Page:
Predicting the Academy Awards has practically become a national sport, and millions of citizens take a moment each year to contemplate which Best Supporting Actress will be found most sexually desirable by the elderly members of the Academy. However, for those intrepid souls who persist in making picks in each and every category--not just the easy, major ones--one section always ends up being a total crapshoot: the short films.
Although they're arriving a bit too late to be of any help in collecting an office pool, the screenings at the Northwest Film Center of the Oscar-nominated short films are still worth a gander. The main reason to attend is the Oscar winner for Best Live-Action Short Film, The Accoun-tant. The eponymous number cruncher is a mysterious stranger who arrives one day to help a struggling Southern farmer sort out his tax liability. The accountant ends up recommending that he "cash in" the life insurance policy on his wife to avoid being taken advantage of by a huge Washington-to-Hollywood conspiracy intent on robbing the Southern man of his way of life (whew!). At nearly forty minutes, it's long enough to allow the situation and characters to develop, but short enough not to wear out its one-joke-premise welcome.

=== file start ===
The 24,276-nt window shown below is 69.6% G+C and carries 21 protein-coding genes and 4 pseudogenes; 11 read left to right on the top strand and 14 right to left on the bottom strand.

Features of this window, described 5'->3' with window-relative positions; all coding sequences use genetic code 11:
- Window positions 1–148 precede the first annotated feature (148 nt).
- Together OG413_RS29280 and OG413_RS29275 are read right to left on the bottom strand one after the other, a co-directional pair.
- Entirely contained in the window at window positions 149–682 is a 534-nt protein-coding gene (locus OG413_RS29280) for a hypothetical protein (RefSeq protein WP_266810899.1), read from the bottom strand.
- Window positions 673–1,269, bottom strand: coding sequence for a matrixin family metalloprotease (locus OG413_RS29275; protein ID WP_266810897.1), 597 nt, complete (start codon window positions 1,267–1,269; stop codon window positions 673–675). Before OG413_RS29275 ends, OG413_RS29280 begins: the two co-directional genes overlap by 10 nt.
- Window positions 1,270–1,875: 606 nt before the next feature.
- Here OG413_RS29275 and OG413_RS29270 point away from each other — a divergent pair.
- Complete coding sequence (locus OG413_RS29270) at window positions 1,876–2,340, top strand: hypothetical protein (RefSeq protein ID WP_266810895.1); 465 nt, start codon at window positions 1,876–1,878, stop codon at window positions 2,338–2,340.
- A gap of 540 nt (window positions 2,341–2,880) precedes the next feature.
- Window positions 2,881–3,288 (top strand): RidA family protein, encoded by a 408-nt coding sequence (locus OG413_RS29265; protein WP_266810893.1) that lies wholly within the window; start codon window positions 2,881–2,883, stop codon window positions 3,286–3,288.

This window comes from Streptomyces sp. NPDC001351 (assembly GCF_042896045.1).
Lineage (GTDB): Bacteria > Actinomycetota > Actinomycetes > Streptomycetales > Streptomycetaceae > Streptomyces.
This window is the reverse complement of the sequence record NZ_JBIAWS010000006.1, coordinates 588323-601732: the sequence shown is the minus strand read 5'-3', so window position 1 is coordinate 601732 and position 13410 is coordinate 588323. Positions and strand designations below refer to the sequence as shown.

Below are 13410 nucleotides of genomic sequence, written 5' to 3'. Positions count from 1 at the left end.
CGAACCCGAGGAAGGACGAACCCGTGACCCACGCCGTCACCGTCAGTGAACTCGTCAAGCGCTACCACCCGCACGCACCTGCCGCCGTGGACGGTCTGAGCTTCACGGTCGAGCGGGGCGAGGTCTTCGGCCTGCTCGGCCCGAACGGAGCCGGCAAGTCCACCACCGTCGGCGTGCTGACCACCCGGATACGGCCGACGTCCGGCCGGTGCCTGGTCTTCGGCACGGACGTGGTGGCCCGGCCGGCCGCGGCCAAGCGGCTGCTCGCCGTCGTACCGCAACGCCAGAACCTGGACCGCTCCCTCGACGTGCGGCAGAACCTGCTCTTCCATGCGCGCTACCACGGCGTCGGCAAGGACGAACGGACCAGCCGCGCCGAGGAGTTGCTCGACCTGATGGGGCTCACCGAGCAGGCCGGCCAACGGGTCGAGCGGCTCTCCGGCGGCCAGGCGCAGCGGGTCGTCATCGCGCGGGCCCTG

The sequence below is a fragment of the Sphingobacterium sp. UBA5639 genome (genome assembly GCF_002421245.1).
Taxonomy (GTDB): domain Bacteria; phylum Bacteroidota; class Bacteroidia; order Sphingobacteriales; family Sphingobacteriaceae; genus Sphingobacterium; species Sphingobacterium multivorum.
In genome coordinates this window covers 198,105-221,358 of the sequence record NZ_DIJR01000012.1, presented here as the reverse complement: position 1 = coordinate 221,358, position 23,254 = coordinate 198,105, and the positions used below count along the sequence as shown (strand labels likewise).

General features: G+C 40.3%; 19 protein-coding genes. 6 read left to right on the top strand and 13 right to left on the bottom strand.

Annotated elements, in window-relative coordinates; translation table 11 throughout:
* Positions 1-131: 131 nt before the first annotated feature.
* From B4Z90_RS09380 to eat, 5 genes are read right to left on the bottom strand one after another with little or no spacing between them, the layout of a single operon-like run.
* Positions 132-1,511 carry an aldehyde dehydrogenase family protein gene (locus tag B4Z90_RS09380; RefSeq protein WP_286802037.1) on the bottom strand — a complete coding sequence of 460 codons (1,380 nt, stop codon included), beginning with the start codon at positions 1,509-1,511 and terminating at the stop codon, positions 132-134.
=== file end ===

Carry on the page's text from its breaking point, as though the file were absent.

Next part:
Another worthwhile live-action entry, Speed for Thespians, is almost as amusing, as a trio of actors perform a Chekhov short story on a New York public bus. On the animated side, there's little to distinguish the competition behind computer-animated winner, For the Birds, from the corporately funded folks at Pixar, although Canada's Strange Invaders, about a couple who adopt an alien baby, has its moments.
And, in a most extraordinary turn of events, it seems that the little gold statues actually went to the deserving filmmakers for the short films. (It's amazing what can happen when you take the publicists out of the picture).